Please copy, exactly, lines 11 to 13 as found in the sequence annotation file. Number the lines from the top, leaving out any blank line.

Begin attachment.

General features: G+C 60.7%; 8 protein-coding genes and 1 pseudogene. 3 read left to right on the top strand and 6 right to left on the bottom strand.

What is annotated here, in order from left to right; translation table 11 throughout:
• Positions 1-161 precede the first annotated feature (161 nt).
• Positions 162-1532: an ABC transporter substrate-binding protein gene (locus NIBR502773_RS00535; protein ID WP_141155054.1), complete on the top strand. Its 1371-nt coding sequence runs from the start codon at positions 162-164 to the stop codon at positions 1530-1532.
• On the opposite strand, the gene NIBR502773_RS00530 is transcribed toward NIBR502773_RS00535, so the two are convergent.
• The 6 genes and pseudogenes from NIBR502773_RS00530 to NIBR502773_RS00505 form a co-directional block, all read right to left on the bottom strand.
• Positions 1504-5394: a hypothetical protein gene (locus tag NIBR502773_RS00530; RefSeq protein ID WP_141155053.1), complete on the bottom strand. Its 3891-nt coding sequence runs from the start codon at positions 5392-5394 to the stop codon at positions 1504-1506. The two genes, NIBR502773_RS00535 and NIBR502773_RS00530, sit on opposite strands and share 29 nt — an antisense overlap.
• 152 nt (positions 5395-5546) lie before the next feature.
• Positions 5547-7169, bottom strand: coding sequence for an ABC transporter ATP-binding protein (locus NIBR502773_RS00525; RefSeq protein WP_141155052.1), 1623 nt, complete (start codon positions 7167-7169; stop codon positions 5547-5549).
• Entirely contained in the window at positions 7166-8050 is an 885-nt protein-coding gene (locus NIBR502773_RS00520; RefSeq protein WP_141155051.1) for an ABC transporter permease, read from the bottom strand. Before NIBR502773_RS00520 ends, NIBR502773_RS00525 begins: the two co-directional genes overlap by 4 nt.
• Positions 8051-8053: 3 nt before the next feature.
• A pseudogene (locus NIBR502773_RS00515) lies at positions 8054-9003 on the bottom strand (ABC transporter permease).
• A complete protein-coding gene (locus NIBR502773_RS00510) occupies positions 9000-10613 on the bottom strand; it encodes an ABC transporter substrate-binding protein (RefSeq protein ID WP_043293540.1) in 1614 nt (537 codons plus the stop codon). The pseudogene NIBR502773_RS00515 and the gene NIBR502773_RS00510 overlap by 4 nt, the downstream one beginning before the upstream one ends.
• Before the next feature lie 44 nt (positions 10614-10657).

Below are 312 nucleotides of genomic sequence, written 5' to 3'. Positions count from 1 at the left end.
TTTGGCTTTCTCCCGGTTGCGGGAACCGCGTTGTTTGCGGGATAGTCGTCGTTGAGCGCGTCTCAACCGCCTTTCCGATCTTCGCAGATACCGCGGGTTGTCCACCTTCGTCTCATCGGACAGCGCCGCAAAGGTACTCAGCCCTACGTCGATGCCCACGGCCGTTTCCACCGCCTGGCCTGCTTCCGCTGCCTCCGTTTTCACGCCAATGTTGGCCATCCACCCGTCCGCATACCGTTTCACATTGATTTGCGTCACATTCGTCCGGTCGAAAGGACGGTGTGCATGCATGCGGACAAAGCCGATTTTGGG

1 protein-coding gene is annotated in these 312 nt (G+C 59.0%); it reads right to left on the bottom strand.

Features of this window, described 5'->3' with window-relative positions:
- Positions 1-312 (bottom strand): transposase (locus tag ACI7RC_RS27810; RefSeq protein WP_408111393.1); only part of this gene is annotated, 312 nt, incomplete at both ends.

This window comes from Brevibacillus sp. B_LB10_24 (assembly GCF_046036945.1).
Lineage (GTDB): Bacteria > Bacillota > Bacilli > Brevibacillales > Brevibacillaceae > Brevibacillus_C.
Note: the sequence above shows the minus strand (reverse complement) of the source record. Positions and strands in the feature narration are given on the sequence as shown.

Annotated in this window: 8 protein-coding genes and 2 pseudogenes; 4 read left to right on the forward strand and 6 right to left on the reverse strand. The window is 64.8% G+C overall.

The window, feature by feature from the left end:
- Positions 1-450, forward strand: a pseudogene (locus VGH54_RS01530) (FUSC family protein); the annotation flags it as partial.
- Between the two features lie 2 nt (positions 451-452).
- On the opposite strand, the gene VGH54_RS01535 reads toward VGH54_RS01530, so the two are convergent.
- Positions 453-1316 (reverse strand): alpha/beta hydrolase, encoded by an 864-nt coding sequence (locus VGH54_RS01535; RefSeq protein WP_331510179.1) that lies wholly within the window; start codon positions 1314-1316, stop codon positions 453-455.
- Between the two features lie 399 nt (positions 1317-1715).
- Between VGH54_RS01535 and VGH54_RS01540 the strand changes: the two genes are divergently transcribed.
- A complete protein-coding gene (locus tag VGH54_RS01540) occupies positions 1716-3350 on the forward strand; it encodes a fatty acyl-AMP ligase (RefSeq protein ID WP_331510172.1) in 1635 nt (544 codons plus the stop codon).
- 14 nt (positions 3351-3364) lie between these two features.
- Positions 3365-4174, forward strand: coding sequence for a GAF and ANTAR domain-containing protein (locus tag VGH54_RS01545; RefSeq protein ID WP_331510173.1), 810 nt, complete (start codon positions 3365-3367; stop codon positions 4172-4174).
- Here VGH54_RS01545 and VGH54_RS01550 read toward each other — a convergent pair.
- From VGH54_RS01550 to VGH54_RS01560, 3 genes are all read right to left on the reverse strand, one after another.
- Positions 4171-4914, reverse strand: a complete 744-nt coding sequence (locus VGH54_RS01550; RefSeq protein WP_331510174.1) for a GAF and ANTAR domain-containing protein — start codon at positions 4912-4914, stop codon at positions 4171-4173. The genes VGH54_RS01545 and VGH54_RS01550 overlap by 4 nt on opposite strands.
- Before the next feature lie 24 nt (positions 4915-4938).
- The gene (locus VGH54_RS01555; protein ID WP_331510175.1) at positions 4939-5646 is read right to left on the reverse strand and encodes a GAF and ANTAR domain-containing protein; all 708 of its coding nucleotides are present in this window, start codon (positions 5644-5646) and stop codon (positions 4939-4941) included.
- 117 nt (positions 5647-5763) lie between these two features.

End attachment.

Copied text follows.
• Positions 8051-8053: 3 nt before the next feature.
• A pseudogene (locus NIBR502773_RS00515) lies at positions 8054-9003 on the bottom strand (ABC transporter permease).
• A complete protein-coding gene (locus NIBR502773_RS00510) occupies positions 9000-10613 on the bottom strand; it encodes an ABC transporter substrate-binding protein (RefSeq protein ID WP_043293540.1) in 1614 nt (537 codons plus the stop codon). The pseudogene NIBR502773_RS00515 and the gene NIBR502773_RS00510 overlap by 4 nt, the downstream one beginning before the upstream one ends.